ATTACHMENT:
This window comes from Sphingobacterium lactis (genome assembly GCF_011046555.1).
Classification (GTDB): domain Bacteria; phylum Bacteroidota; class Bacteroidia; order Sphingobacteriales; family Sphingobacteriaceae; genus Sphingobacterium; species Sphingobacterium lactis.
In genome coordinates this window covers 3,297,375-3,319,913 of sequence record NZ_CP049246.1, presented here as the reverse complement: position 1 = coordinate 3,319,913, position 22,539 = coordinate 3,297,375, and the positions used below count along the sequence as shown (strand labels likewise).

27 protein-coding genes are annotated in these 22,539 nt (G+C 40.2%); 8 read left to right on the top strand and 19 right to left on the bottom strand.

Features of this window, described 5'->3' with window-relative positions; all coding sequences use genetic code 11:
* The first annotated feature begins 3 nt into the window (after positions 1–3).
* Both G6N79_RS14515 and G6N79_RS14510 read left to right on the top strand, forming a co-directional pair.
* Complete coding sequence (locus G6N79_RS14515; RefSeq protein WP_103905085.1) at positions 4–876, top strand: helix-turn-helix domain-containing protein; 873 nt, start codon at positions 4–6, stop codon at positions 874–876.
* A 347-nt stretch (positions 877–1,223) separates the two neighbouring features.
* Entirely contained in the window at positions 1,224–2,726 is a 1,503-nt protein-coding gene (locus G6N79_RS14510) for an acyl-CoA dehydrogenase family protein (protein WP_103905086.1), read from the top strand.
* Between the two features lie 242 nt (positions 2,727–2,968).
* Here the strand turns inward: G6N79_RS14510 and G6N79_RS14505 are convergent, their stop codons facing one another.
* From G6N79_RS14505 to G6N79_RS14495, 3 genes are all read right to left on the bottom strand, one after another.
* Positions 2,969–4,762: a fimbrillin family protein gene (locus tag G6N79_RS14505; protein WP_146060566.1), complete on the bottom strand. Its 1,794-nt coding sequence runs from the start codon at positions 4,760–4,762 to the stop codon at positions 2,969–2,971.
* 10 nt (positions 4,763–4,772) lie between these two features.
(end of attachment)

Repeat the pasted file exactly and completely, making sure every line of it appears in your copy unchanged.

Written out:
This window comes from Sphingobacterium lactis (genome assembly GCF_011046555.1).
Classification (GTDB): domain Bacteria; phylum Bacteroidota; class Bacteroidia; order Sphingobacteriales; family Sphingobacteriaceae; genus Sphingobacterium; species Sphingobacterium lactis.
In genome coordinates this window covers 3,297,375-3,319,913 of sequence record NZ_CP049246.1, presented here as the reverse complement: position 1 = coordinate 3,319,913, position 22,539 = coordinate 3,297,375, and the positions used below count along the sequence as shown (strand labels likewise).

27 protein-coding genes are annotated in these 22,539 nt (G+C 40.2%); 8 read left to right on the top strand and 19 right to left on the bottom strand.

Features of this window, described 5'->3' with window-relative positions; all coding sequences use genetic code 11:
* The first annotated feature begins 3 nt into the window (after positions 1–3).
* Both G6N79_RS14515 and G6N79_RS14510 read left to right on the top strand, forming a co-directional pair.
* Complete coding sequence (locus G6N79_RS14515; RefSeq protein WP_103905085.1) at positions 4–876, top strand: helix-turn-helix domain-containing protein; 873 nt, start codon at positions 4–6, stop codon at positions 874–876.
* A 347-nt stretch (positions 877–1,223) separates the two neighbouring features.
* Entirely contained in the window at positions 1,224–2,726 is a 1,503-nt protein-coding gene (locus G6N79_RS14510) for an acyl-CoA dehydrogenase family protein (protein WP_103905086.1), read from the top strand.
* Between the two features lie 242 nt (positions 2,727–2,968).
* Here the strand turns inward: G6N79_RS14510 and G6N79_RS14505 are convergent, their stop codons facing one another.
* From G6N79_RS14505 to G6N79_RS14495, 3 genes are all read right to left on the bottom strand, one after another.
* Positions 2,969–4,762: a fimbrillin family protein gene (locus tag G6N79_RS14505; protein WP_146060566.1), complete on the bottom strand. Its 1,794-nt coding sequence runs from the start codon at positions 4,760–4,762 to the stop codon at positions 2,969–2,971.
* 10 nt (positions 4,763–4,772) lie between these two features.